Step 7: Keep Pairs Visible
The game works well, as long as the player only chooses pairs of icons that don't match. But consider what should happen when the player chooses a matching pair. Instead of making the icons disappear by turning on the timer (using the Start() method), the game should reset itself so that it's no longer keeping track of any labels using the firstClicked and secondClicked reference variables, without resetting the colors for the two labels that were chosen.
To keep pairs visible
Add the following if statement to the label_Click() event handler method, near the end of the code just above the statement where you start the timer. Take a close look at the code while adding it to the program. Consider how the code works.
' If the player gets this far, the timer isn't ' running and firstClicked isn't Nothing, ' so this must be the second icon the player clicked ' Set its color to black secondClicked = clickedLabel secondClicked.ForeColor = Color.Black ' If the player clicked two matching icons, keep them ' black and reset firstClicked and secondClicked ' so the player can click another icon If firstClicked.Text = secondClicked.Text Then firstClicked = Nothing secondClicked = Nothing Exit Sub End If ' If the player gets this far, the player ' clicked two different icons, so start the ' timer (which will wait three quarters of ' a second, and then hide the icons) Timer1.Start() End If End Sub
The first line of the if statement you just added checks whether the icon in the first label that the player chooses is the same as the icon in the second label. If the icons are identical, the program executes the three statements between the curly braces in C# or the three statements within the if statement in Visual Basic. The first two statements reset the firstClicked and secondClicked reference variables so that they no longer keep track of any of the labels. (You may recognize those two statements from the timer's Tick event handler.) The third statement is a return statement, which tells the program to skip the rest of the statements in the method without executing them.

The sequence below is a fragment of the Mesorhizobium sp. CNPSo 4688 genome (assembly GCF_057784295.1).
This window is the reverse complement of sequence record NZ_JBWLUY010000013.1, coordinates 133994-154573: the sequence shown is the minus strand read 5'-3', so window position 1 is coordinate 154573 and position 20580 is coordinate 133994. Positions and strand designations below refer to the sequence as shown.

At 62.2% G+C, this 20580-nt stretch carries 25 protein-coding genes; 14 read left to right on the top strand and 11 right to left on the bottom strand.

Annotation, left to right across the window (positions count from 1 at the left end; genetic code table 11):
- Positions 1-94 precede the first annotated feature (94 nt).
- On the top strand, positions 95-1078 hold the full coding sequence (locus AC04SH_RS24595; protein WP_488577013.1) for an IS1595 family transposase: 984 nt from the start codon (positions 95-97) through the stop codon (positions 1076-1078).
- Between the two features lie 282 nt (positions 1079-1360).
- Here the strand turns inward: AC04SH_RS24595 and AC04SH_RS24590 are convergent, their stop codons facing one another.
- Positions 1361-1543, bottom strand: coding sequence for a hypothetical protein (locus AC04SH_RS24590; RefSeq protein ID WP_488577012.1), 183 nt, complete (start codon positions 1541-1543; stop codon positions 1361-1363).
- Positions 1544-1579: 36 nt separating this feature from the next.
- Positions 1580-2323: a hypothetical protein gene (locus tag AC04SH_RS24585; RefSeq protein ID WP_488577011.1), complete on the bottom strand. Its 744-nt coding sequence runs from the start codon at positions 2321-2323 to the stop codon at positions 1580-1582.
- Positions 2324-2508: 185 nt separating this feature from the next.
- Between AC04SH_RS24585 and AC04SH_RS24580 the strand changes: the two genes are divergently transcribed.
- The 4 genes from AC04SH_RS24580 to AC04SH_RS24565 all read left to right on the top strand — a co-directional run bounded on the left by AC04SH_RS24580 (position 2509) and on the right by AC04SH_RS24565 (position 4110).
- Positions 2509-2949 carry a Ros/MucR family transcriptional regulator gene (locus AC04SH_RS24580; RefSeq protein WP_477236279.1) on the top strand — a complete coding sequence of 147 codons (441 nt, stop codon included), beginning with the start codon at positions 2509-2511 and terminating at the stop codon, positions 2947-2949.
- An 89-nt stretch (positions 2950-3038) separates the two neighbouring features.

If programming in Visual C#, you may have noticed that some of the code uses a single equal sign (=), while other statements use two equal signs (==). Consider why = is used in some places but == is used in other places.
This is a good example that shows the difference. Take a careful look at the code between the parentheses in the if statement.
Then look closely at the first statement in the block of code after the if statement.
The first of those two statements checks whether two icons are the same. Because two values are being compared, the Visual C# program uses the == equality operator. The second statement actually changes the value (called assignment), setting the firstClicked reference variable equal to null to reset it. That's why it uses the = assignment operator instead. Visual C# uses = to set values, and == to compare them. Visual Basic uses = for both variable assignment and comparison.
Save and run the program, and then start choosing icons on the form. If you choose a pair that doesn't match, the timer's Tick event triggers, and both icons disappear. If you choose a matching pair, the new if statement executes, and the return statement causes the method to skip the code that starts the timer, so the icons stay visible, as shown in the following picture.
To continue or review
To go to the next tutorial step, see Step 8: Add a Method to Verify Whether the Player Won.
To return to the previous tutorial step, see Step 6: Add a Timer.